A second clamping means for frictionally engaging second angle member 48 is indicated generally at 88. Clamping means 88 includes a first bracket member 90 detachably mounted on foot member 80 and a second bracket member 92. The bracket members are detachably secured to each other. As illustrated, bracket member 90 is an angle member and is connected to foot member 80 by means of bolts 94, 95. In addition, bracket member 90 includes a pressure plate, generally indicated at 96, having plate portions 98, 100 which are positioned at right angles relative to each other. Pressure plate 96 is contoured to engage inner wall portions of second angle member 48. An intermediate portion 102 is formed during forming of pressure plate 96.
Considering details of bracket member 92, it can be seen that it is formed from a pair of joined angles having a common upper surface 104. Surface 104 serves as a support means or supporting ledge for first angle member 46 after it has been guided over angle iron 50 to its overlapped position adjacent second angle member 48. As can be seen, bracket member 92 is contoured to engage outer wall portions of second angle member 48. In addition, bracket member 92 is provided with flange portions 106, 108 which include apertures for alignment with corresponding apertures in bracket member 90. As shown in FIGS. 2 and 3, detachable means such as bolts 110 are adjustable for selectively positioning the bracket members and clamping second angle member 48 between pressure plate 96 and bracket member 92.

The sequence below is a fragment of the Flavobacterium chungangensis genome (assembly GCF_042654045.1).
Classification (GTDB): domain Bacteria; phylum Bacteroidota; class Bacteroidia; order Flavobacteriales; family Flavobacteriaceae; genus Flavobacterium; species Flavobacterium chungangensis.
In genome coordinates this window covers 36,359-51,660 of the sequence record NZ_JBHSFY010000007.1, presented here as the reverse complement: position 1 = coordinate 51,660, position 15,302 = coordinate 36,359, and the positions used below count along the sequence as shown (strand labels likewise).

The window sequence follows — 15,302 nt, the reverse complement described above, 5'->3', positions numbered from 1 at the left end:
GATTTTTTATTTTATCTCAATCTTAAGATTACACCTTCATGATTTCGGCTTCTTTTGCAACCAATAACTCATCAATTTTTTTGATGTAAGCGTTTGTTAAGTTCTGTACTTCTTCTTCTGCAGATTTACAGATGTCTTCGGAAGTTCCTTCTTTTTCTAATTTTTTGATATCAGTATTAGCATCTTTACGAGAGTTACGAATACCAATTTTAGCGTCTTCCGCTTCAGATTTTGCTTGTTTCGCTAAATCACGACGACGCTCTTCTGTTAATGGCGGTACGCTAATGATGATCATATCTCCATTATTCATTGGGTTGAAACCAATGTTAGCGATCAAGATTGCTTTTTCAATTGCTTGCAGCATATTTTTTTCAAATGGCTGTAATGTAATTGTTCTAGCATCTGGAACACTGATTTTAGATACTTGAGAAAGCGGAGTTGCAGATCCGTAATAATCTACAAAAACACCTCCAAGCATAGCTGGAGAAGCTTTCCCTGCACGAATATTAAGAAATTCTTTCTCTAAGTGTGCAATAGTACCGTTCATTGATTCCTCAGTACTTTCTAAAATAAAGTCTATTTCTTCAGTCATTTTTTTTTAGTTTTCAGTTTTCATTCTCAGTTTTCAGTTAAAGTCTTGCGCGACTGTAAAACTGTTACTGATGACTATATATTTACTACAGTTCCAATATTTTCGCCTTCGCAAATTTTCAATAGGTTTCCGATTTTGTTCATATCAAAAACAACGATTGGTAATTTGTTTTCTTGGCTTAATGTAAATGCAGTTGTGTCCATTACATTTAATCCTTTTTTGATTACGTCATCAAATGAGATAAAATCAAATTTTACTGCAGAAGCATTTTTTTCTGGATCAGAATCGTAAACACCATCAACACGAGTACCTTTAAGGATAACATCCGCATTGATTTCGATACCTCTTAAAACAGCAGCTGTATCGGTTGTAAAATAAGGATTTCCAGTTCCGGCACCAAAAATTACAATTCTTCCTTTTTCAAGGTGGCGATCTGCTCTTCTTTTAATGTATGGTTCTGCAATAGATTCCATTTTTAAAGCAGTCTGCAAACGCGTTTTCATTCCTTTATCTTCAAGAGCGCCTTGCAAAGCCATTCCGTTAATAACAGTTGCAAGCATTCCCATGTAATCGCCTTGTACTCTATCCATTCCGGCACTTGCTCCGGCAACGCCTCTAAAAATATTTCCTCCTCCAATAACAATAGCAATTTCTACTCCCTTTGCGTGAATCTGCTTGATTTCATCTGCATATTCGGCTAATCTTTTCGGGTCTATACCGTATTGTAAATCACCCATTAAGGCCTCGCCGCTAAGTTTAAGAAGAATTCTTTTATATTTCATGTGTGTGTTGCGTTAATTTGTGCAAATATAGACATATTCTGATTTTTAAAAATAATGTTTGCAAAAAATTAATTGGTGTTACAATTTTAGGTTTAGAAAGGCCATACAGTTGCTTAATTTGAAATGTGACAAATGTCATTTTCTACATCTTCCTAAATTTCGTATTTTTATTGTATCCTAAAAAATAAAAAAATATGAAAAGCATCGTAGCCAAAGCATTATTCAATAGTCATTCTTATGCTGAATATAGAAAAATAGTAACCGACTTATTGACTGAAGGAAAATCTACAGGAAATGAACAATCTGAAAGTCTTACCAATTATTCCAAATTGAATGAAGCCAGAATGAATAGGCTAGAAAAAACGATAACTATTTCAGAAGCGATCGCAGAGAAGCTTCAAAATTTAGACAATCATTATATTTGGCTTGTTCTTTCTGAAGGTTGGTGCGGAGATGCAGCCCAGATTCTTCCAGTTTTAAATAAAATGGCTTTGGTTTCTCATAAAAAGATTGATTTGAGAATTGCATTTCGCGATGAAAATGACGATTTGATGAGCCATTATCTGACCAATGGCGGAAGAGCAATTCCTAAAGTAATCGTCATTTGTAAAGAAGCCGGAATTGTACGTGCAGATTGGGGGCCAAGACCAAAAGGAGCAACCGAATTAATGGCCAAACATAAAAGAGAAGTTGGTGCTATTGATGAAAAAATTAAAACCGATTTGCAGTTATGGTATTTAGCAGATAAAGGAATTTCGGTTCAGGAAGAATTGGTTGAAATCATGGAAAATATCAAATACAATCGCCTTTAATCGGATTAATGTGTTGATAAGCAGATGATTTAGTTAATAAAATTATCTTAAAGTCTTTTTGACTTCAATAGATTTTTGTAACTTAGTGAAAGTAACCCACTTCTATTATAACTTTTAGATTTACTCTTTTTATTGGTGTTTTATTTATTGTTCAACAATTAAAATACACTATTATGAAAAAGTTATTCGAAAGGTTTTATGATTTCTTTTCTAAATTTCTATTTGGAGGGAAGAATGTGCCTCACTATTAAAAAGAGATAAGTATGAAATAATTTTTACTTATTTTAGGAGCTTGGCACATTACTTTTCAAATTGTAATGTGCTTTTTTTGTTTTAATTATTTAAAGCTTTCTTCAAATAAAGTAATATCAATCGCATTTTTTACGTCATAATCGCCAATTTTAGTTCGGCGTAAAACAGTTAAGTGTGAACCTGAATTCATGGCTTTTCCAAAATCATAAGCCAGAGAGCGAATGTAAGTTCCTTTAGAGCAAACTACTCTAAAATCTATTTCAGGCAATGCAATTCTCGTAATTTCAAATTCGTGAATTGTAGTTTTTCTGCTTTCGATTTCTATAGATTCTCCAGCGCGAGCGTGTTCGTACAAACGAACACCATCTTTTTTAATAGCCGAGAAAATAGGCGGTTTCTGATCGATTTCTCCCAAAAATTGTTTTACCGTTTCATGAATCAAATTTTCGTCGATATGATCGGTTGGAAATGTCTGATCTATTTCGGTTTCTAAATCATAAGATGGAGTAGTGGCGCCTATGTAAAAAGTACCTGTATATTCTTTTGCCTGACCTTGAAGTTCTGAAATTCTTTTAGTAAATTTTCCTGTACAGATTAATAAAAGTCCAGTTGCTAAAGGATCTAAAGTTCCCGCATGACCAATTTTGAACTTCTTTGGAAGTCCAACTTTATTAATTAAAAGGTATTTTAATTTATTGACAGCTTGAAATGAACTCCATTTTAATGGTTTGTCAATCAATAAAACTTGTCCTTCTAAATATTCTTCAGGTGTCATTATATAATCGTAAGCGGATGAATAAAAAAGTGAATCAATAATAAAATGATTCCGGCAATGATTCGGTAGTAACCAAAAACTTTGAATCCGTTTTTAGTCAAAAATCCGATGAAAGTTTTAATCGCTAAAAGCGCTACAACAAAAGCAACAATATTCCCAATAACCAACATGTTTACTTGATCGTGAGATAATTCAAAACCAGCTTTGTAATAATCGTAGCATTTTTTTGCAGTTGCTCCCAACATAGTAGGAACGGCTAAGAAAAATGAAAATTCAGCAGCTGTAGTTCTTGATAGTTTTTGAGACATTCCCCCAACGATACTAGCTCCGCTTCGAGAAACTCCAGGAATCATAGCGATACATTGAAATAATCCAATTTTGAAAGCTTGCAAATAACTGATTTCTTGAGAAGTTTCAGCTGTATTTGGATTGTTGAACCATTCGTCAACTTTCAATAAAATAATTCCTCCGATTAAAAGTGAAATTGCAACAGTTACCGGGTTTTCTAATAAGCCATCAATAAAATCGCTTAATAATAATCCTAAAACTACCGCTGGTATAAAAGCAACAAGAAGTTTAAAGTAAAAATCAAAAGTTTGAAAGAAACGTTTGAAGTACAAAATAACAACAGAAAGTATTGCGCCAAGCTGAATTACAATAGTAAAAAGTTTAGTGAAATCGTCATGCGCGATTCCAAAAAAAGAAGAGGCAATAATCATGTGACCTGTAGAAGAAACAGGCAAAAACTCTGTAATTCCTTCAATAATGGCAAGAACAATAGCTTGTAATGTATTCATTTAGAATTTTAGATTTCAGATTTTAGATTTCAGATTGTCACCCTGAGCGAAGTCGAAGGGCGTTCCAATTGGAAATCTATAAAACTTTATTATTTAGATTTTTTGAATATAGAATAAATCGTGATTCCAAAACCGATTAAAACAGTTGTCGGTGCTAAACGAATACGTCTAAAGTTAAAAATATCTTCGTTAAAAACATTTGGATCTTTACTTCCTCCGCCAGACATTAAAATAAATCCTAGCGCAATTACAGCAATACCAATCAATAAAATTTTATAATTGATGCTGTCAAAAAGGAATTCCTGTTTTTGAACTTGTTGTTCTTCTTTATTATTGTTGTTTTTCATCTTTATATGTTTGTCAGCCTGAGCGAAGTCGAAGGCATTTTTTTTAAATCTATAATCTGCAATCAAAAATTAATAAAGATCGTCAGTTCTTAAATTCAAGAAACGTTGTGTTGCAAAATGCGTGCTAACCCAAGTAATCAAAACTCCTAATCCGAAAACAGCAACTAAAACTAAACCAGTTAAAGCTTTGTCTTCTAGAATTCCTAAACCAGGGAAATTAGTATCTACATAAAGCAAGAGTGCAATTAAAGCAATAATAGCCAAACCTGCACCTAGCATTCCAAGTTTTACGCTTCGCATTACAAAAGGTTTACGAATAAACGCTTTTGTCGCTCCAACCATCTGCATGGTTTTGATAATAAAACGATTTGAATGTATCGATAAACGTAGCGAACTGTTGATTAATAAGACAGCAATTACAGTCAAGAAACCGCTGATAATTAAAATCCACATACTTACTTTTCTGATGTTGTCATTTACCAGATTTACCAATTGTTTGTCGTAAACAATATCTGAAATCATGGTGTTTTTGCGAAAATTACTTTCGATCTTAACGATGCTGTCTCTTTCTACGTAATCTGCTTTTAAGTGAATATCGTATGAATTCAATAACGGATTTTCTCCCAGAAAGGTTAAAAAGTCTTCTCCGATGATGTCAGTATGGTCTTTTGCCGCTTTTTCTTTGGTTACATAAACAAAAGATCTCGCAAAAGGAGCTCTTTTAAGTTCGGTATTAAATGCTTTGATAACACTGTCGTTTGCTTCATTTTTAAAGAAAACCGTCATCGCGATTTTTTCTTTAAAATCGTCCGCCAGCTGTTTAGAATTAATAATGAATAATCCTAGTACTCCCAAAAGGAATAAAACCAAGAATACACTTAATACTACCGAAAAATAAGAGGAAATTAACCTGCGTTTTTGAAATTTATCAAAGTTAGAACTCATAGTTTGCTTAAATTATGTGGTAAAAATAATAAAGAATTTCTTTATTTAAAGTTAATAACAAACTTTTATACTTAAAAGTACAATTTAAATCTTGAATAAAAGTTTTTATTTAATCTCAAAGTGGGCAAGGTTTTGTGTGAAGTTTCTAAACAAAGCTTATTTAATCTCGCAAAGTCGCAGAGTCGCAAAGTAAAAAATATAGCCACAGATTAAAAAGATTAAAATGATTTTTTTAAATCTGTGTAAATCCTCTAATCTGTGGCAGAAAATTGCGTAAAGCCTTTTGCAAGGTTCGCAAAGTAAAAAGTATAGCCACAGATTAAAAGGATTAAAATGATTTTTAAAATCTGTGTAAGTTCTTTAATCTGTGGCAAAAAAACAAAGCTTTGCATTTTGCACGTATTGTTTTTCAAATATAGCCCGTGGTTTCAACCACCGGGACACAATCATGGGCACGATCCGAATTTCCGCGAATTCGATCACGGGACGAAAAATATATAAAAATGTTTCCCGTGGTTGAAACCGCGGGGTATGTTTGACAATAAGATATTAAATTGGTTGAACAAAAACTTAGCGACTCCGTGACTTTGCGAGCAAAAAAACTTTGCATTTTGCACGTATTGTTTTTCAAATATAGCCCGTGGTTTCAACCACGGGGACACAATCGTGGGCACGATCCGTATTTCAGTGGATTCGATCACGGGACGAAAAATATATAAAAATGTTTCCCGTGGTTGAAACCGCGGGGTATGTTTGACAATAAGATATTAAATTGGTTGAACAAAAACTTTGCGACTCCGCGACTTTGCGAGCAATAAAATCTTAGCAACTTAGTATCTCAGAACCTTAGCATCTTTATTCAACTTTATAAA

In the erection of tower sections requiring an overlap joint, angle guide 44 may be used in the following manner. Bracket member 92 is loosely connected to bracket member 90 so that adequate space exists between pressure plate 96 and the inner faces of bracket member 92. Clamping means 88 is then slid downwardly over second angle member 48 until the top of the second angle member contacts the point of intersection between the legs of angle iron 50 and their respective flanges 54, 56. Set screws 58, 70 are then tightened to clamp angle guide 44 securely to second angle member 48.
Tube 76 is then slideably shifted within guide tube 74 to a position so that supporting ledge 92 will be spaced from the top of second angle member 48 a distance corresponding to the desired length of overlap. Tube 76 is then secured to tube 74 by means of bolt 78. Bolts 110 are then tightened in order to provide adequate clamping. First angle member 46 may then be slideably transferred over the outer surface of angle iron 50 until a bottom edge thereof contacts supporting ledge 92. It is to be noted that considerable jarring can be applied to angle iron 50 during lowering of an upper section. Bracing means 72 provides adequate structural support for preventing undesired twisting or rotation of angle guide 44 relative to second angle member 48.